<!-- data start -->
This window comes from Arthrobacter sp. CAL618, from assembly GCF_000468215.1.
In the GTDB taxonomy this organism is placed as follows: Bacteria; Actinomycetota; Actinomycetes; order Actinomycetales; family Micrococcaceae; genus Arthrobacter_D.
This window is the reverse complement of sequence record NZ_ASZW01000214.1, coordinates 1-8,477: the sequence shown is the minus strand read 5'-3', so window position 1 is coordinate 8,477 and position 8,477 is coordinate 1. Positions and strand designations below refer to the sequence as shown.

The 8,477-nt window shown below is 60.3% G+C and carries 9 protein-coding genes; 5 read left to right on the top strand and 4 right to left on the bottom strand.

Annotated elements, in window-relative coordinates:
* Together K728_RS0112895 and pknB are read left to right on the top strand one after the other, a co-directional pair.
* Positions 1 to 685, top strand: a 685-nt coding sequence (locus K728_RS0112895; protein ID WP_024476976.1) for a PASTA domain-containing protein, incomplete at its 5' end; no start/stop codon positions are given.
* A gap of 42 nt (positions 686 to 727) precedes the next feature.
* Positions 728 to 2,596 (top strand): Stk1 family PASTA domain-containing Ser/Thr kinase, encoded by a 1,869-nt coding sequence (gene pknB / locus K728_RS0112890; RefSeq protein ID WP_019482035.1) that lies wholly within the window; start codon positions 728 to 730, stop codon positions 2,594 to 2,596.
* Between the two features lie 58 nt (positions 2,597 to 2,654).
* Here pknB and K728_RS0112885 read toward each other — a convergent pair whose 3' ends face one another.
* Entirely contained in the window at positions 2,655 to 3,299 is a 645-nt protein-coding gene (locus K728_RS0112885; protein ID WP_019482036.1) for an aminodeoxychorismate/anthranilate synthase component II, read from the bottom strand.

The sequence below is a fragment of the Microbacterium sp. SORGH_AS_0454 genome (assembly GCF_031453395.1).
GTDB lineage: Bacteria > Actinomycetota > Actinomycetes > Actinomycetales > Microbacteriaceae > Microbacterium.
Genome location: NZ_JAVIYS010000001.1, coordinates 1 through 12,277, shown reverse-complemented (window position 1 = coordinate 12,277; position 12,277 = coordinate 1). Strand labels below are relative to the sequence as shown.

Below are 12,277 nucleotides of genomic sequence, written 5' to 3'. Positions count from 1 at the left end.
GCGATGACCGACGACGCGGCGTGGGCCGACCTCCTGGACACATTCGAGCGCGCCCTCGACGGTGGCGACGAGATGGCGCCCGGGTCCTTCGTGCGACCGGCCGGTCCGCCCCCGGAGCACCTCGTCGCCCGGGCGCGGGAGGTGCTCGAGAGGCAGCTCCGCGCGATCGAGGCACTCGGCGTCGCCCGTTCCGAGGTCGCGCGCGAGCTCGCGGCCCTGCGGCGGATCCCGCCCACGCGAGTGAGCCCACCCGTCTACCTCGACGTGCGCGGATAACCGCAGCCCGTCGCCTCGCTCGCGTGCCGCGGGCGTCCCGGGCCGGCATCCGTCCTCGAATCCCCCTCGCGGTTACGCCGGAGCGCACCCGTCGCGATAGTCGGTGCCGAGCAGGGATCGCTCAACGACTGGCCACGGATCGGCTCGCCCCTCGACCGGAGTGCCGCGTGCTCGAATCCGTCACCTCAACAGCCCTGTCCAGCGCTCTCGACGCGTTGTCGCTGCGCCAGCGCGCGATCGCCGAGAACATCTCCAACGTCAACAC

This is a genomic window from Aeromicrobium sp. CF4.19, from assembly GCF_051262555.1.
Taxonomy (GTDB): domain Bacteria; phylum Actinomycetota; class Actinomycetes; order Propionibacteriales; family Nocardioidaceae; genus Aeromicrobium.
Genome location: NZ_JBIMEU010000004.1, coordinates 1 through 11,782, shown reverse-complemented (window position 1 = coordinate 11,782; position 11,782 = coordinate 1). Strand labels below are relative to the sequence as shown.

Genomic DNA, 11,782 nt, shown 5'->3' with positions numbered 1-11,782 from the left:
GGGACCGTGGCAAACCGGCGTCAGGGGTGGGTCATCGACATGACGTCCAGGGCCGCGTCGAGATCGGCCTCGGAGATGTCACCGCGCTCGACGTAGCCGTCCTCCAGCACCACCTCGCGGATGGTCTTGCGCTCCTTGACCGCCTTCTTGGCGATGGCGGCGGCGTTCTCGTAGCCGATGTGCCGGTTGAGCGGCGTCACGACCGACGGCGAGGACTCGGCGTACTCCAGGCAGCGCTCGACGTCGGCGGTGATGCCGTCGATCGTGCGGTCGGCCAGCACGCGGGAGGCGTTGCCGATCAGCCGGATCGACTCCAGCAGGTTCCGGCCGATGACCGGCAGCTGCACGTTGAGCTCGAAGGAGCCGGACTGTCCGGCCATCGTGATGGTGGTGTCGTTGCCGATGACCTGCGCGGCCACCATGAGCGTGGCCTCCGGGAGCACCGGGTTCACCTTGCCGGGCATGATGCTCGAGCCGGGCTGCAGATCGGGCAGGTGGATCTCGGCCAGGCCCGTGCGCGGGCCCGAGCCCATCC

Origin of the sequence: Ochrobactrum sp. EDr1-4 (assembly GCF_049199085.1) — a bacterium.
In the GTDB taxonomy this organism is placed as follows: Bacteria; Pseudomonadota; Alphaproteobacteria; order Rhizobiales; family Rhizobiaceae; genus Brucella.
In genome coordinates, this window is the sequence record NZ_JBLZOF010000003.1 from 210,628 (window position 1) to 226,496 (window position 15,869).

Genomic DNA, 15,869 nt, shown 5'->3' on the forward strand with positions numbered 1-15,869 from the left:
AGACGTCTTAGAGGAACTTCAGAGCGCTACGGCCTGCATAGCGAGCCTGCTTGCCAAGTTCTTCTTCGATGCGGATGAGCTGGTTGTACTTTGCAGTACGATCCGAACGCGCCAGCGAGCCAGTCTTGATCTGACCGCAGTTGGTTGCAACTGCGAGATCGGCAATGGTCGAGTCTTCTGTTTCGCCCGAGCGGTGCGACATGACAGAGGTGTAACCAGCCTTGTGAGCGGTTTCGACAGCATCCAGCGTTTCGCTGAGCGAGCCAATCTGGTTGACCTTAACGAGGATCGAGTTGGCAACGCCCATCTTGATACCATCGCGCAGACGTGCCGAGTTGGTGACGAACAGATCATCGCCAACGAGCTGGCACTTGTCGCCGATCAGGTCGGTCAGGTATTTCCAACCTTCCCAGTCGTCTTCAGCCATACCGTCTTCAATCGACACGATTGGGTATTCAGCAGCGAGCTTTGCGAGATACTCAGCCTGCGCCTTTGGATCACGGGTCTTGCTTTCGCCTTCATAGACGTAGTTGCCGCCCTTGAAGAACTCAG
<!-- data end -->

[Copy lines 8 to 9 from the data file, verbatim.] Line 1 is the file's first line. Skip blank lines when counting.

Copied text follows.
* A gap of 42 nt (positions 686 to 727) precedes the next feature.
* Positions 728 to 2,596 (top strand): Stk1 family PASTA domain-containing Ser/Thr kinase, encoded by a 1,869-nt coding sequence (gene pknB / locus K728_RS0112890; RefSeq protein ID WP_019482035.1) that lies wholly within the window; start codon positions 728 to 730, stop codon positions 2,594 to 2,596.